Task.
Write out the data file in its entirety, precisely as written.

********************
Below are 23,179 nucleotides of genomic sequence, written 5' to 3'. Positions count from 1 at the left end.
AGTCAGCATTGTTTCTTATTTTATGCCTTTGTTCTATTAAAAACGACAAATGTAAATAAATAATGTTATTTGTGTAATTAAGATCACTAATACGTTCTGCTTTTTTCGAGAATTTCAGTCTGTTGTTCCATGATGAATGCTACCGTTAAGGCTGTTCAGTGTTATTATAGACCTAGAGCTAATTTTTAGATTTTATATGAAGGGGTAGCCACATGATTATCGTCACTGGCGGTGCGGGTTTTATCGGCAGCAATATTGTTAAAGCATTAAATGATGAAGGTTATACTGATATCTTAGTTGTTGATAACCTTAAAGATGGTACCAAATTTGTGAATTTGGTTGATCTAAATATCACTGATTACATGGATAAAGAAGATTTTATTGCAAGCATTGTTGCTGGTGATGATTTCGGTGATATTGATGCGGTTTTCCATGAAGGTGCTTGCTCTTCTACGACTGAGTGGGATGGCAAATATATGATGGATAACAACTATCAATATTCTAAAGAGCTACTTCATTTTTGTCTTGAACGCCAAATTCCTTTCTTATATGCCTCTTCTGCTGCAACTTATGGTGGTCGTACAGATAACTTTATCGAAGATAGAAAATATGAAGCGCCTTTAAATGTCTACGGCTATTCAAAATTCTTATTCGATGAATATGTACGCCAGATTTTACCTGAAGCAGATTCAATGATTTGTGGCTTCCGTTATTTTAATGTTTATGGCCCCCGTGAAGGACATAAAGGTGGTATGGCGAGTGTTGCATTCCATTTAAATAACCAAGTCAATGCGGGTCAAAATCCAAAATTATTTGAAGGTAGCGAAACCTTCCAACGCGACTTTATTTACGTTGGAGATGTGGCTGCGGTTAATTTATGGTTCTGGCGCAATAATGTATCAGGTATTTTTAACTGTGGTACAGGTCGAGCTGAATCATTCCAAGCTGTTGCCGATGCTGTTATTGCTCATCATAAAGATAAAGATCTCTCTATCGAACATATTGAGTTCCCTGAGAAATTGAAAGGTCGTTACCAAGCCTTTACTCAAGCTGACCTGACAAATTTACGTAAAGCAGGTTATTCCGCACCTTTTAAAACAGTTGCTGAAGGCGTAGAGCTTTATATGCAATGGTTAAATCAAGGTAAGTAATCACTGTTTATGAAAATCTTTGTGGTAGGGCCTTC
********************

Below are 23,179 nucleotides of genomic sequence, written 5' to 3'. Positions count from 1 at the left end.
AGTCAGCATTGTTTCTTATTTTATGCCTTTGTTCTATTAAAAACGACAAATGTAAATAAATAATGTTATTTGTGTAATTAAGATCACTAATACGTTCTGCTTTTTTCGAGAATTTCAGTCTGTTGTTCCATGATGAATGCTACCGTTAAGGCTGTTCAGTGTTATTATAGACCTAGAGCTAATTTTTAGATTTTATATGAAGGGGTAGCCACATGATTATCGTCACTGGCGGTGCGGGTTTTATCGGCAGCAATATTGTTAAAGCATTAAATGATGAAGGTTATACTGATATCTTAGTTGTTGATAACCTTAAAGATGGTACCAAATTTGTGAATTTGGTTGATCTAAATATCACTGATTACATGGATAAAGAAGATTTTATTGCAAGCATTGTTGCTGGTGATGATTTCGGTGATATTGATGCGGTTTTCCATGAAGGTGCTTGCTCTTCTACGACTGAGTGGGATGGCAAATATATGATGGATAACAACTATCAATATTCTAAAGAGCTACTTCATTTTTGTCTTGAACGCCAAATTCCTTTCTTATATGCCTCTTCTGCTGCAACTTATGGTGGTCGTACAGATAACTTTATCGAAGATAGAAAATATGAAGCGCCTTTAAATGTCTACGGCTATTCAAAATTCTTATTCGATGAATATGTACGCCAGATTTTACCTGAAGCAGATTCAATGATTTGTGGCTTCCGTTATTTTAATGTTTATGGCCCCCGTGAAGGACATAAAGGTGGTATGGCGAGTGTTGCATTCCATTTAAATAACCAAGTCAATGCGGGTCAAAATCCAAAATTATTTGAAGGTAGCGAAACCTTCCAACGCGACTTTATTTACGTTGGAGATGTGGCTGCGGTTAATTTATGGTTCTGGCGCAATAATGTATCAGGTATTTTTAACTGTGGTACAGGTCGAGCTGAATCATTCCAAGCTGTTGCCGATGCTGTTATTGCTCATCATAAAGATAAAGATCTCTCTATCGAACATATTGAGTTCCCTGAGAAATTGAAAGGTCGTTACCAAGCCTTTACTCAAGCTGACCTGACAAATTTACGTAAAGCAGGTTATTCCGCACCTTTTAAAACAGTTGCTGAAGGCGTAGAGCTTTATATGCAATGGTTAAATCAAGGTAAGTAATCACTGTTTATGAAAATCTTTGTGGTAGGGCCTTC